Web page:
Chief among them was the “Partygate” controversy over lockdown-breaking events at Downing Street, which caused public outrage and saw him become the first serving UK prime minister to have broken the law.

Johnson, 57, needed the backing of 180 MPs to survive the vote—a majority of one out of the 359 sitting Conservatives in parliament.

Defeat would have meant an end to his time as party leader and prime minister until a replacement was found in an internal leadership contest.

Speculation will now turn to whether Johnson can survive having lost the confidence of so many of his own MPs—and whether senior ministers will now resign.

In previous Tory ballots, predecessors Margaret Thatcher and Theresa May both ultimately resigned despite narrowly winning their own votes, deciding that their premierships were terminally damaged.

“The Conservative government now believes that breaking the law is no impediment to making the law,” the main opposition Labour leader Keir Starmer said.

“The Conservative party now believes the British public have no right to expect honest politicians.”

‘Party’s over, Boris’

The vote dominated British newspaper front pages Tuesday, with The Times describing Johnson as “A wounded victor” and pointing out that his margin of victory was less than that of his predecessor May, who was ousted months later.

Under the headline “Hollow victory tears Tories apart,” The Daily Telegraph said Johnson was “clinging to power” while The Financial Times said the margin of his victory “left him badly damaged and exposed the scale of the division and animosity in his party.”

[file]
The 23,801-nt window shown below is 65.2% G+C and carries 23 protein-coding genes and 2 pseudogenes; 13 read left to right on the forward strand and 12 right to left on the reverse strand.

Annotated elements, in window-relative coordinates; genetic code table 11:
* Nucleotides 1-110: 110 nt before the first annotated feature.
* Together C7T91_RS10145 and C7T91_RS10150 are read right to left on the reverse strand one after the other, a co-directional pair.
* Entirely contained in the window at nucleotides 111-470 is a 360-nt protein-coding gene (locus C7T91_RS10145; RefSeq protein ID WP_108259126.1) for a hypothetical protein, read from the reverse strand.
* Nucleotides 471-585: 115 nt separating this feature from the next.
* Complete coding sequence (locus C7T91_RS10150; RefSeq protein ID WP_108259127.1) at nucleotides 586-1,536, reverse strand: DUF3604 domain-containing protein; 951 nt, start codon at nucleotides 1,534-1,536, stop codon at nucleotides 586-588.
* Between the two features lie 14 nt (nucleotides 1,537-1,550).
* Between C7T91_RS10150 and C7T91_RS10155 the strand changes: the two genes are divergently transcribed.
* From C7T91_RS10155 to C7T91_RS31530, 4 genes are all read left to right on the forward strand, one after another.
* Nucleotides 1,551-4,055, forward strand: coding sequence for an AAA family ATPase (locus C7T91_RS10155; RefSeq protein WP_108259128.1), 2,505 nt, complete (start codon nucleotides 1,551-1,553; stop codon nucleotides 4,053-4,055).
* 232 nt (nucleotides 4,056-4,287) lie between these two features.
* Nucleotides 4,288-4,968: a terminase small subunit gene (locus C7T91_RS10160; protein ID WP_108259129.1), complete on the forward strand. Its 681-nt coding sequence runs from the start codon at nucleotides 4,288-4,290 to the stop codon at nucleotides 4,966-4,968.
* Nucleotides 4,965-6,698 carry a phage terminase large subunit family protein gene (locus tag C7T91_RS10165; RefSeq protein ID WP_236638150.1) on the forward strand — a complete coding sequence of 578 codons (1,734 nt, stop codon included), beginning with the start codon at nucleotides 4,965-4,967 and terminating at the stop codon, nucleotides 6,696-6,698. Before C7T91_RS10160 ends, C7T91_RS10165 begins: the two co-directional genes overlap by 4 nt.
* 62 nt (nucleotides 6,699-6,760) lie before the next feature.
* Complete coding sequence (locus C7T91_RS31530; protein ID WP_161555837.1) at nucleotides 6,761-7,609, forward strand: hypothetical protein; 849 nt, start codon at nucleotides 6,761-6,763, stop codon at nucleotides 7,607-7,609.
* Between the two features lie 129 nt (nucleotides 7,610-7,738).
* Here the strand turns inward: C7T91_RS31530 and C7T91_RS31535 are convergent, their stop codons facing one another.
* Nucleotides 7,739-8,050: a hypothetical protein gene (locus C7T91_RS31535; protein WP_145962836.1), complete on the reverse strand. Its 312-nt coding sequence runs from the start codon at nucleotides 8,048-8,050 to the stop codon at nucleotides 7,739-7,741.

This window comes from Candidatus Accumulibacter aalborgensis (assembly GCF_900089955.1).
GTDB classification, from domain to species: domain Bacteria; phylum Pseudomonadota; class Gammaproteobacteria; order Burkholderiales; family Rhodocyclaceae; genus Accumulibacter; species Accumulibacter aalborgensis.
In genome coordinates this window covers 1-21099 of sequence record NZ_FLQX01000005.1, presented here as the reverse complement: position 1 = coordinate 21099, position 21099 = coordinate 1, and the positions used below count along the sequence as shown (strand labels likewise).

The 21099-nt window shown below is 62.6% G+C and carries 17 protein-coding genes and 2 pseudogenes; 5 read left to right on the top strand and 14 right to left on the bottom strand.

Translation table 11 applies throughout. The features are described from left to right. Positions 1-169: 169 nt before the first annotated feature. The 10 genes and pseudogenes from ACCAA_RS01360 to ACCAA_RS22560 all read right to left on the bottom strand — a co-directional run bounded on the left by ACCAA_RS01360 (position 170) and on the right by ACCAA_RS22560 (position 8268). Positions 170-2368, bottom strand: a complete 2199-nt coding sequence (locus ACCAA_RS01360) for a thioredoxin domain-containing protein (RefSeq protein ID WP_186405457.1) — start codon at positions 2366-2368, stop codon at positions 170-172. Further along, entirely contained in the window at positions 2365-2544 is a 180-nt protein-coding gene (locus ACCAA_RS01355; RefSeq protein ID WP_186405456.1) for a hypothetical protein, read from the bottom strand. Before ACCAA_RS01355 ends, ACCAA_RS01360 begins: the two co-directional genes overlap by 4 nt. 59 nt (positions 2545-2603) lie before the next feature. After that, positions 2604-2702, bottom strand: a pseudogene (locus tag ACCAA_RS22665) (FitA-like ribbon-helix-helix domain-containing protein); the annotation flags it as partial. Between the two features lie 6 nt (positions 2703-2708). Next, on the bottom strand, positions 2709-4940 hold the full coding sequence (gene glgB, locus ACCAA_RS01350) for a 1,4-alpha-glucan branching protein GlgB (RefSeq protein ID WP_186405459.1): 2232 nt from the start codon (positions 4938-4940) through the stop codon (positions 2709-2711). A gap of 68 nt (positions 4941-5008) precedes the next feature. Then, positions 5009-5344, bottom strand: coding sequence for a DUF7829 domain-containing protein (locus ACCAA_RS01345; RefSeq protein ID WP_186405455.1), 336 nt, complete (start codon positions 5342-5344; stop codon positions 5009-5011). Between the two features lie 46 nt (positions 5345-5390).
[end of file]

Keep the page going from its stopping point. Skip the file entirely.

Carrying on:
“PM clinging to power after vote humiliation,” The Guardian said, while The Daily Mirror, which helped break the “Partygate” story, simply said “Party’s over, Boris.”

The Daily Mail was among the few supportive papers, saying “Boris vows: I’ll bash on.”

Johnson has steadfastly refused to resign over “Partygate”.

He earlier defended his record on delivering Brexit, fighting the Covid pandemic and Britain’s hawkish support for Ukraine against Russia.

“This is not the moment for a leisurely and entirely unforced domestic political drama and months and months of vacillation from the UK,” he told Tory MPs, according to a senior party source.

“We have been through bumpy times before and I can rebuild trust,” the prime minister told his parliamentary rank and file, according to the source, adding: “The best is yet to come.”

Supporters cheered and thumped their tables in approval.

The source said Johnson had indicated tax cuts could be in the offing as Britain contends with its worst inflation crisis in generations.

But the scale of Tory disunity was exposed in a blistering resignation letter from Johnson’s “anti-corruption champion” John Penrose and another letter of protest from long-time ally Jesse Norman.

The prime minister’s rebuttals over “Partygate” were “grotesque”, Norman wrote, warning that the Tories risked losing the next general election, which is due by 2024.

Ex-cabinet member Jeremy Hunt, who lost to Johnson in the last leadership contest in 2019 and is expected to run again if Johnson is deposed, confirmed he would vote against him.

“Conservative MPs know in our hearts we are not giving the British people the leadership they deserve,” Hunt tweeted.

Jubilee booing

After a dismal showing in May local elections, the party is expected to lose two by-elections this month, one of them in a previously rock-solid Conservative seat.